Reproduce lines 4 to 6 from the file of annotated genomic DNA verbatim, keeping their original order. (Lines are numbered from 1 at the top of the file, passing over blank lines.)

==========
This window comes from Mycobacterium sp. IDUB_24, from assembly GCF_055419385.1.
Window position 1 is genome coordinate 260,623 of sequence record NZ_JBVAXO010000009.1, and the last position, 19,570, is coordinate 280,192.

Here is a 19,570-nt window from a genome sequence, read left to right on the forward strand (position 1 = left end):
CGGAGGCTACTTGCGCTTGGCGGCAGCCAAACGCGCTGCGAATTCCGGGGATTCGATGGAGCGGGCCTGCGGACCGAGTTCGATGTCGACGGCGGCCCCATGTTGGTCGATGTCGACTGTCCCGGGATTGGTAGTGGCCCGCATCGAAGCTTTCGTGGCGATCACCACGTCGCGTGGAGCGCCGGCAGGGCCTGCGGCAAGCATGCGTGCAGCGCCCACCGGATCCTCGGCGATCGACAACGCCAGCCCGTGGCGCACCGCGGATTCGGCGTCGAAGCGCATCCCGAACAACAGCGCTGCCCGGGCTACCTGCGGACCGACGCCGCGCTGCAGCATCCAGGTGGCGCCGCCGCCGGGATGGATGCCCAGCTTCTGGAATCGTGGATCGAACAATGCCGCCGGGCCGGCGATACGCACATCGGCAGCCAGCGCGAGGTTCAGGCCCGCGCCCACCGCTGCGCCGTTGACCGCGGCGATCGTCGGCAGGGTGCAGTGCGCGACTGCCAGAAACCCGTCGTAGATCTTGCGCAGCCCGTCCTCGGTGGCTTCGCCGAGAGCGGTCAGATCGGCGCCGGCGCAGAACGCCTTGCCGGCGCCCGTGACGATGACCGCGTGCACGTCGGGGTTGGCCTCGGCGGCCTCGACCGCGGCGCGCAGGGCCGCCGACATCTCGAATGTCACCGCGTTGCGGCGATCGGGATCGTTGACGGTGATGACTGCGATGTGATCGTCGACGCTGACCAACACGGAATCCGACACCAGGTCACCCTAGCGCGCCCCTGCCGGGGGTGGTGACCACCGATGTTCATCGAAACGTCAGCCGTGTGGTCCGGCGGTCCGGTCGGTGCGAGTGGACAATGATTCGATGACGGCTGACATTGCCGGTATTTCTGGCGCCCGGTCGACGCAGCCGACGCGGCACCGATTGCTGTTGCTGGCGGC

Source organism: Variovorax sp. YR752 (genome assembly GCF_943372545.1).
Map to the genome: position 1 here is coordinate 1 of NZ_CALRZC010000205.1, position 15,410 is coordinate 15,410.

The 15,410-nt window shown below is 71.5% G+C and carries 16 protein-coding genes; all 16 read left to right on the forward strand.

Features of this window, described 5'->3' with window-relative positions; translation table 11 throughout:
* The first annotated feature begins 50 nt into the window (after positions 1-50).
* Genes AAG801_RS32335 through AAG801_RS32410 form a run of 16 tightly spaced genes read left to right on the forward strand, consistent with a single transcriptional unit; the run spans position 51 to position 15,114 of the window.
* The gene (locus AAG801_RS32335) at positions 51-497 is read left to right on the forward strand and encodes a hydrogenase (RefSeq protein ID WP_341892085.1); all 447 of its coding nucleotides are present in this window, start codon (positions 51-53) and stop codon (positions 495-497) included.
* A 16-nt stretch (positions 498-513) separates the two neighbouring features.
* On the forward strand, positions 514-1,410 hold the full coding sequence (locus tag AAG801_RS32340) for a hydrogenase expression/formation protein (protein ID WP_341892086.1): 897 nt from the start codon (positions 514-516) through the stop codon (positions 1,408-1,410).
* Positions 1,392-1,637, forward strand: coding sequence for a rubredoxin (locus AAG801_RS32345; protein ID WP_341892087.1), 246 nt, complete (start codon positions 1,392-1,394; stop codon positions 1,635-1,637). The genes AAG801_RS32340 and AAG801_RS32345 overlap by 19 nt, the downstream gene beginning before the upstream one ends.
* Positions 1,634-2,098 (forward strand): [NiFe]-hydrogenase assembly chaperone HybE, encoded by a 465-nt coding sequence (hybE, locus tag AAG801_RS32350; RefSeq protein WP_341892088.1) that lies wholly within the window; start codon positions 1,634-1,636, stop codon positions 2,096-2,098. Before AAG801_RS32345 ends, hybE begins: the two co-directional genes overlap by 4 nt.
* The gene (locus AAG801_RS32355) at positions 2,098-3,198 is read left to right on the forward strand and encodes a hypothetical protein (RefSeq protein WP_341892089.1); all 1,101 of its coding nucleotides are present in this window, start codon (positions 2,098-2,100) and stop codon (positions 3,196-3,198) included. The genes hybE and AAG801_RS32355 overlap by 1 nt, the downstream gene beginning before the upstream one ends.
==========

CGGAGGCTACTTGCGCTTGGCGGCAGCCAAACGCGCTGCGAATTCCGGGGATTCGATGGAGCGGGCCTGCGGACCGAGTTCGATGTCGACGGCGGCCCCATGTTGGTCGATGTCGACTGTCCCGGGATTGGTAGTGGCCCGCATCGAAGCTTTCGTGGCGATCACCACGTCGCGTGGAGCGCCGGCAGGGCCTGCGGCAAGCATGCGTGCAGCGCCCACCGGATCCTCGGCGATCGACAACGCCAGCCCGTGGCGCACCGCGGATTCGGCGTCGAAGCGCATCCCGAACAACAGCGCTGCCCGGGCTACCTGCGGACCGACGCCGCGCTGCAGCATCCAGGTGGCGCCGCCGCCGGGATGGATGCCCAGCTTCTGGAATCGTGGATCGAACAATGCCGCCGGGCCGGCGATACGCACATCGGCAGCCAGCGCGAGGTTCAGGCCCGCGCCCACCGCTGCGCCGTTGACCGCGGCGATCGTCGGCAGGGTGCAGTGCGCGACTGCCAGAAACCCGTCGTAGATCTTGCGCAGCCCGTCCTCGGTGGCTTCGCCGAGAGCGGTCAGATCGGCGCCGGCGCAGAACGCCTTGCCGGCGCCCGTGACGATGACCGCGTGCACGTCGGGGTTGGCCTCGGCGGCCTCGACCGCGGCGCGCAGGGCCGCCGACATCTCGAATGTCACCGCGTTGCGGCGATCGGGATCGTTGACGGTGATGACTGCGATGTGATCGTCGACGCTGACCAACACGGAATCCGACACCAGGTCACCCTAGCGCGCCCCTGCCGGGGGTGGTGACCACCGATGTTCATCGAAACGTCAGCCGTGTGGTCCGGCGGTCCGGTCGGTGCGAGTGGACAATGATTCGATGACGGCTGACATTGCCGGTATTTCTGGCGCCCGGTCGACGCAGCCGACGCGGCACCGATTGCTGTTGCTGGCGGC

Source organism: Variovorax sp. YR752 (genome assembly GCF_943372545.1).
Map to the genome: position 1 here is coordinate 1 of NZ_CALRZC010000205.1, position 15,410 is coordinate 15,410.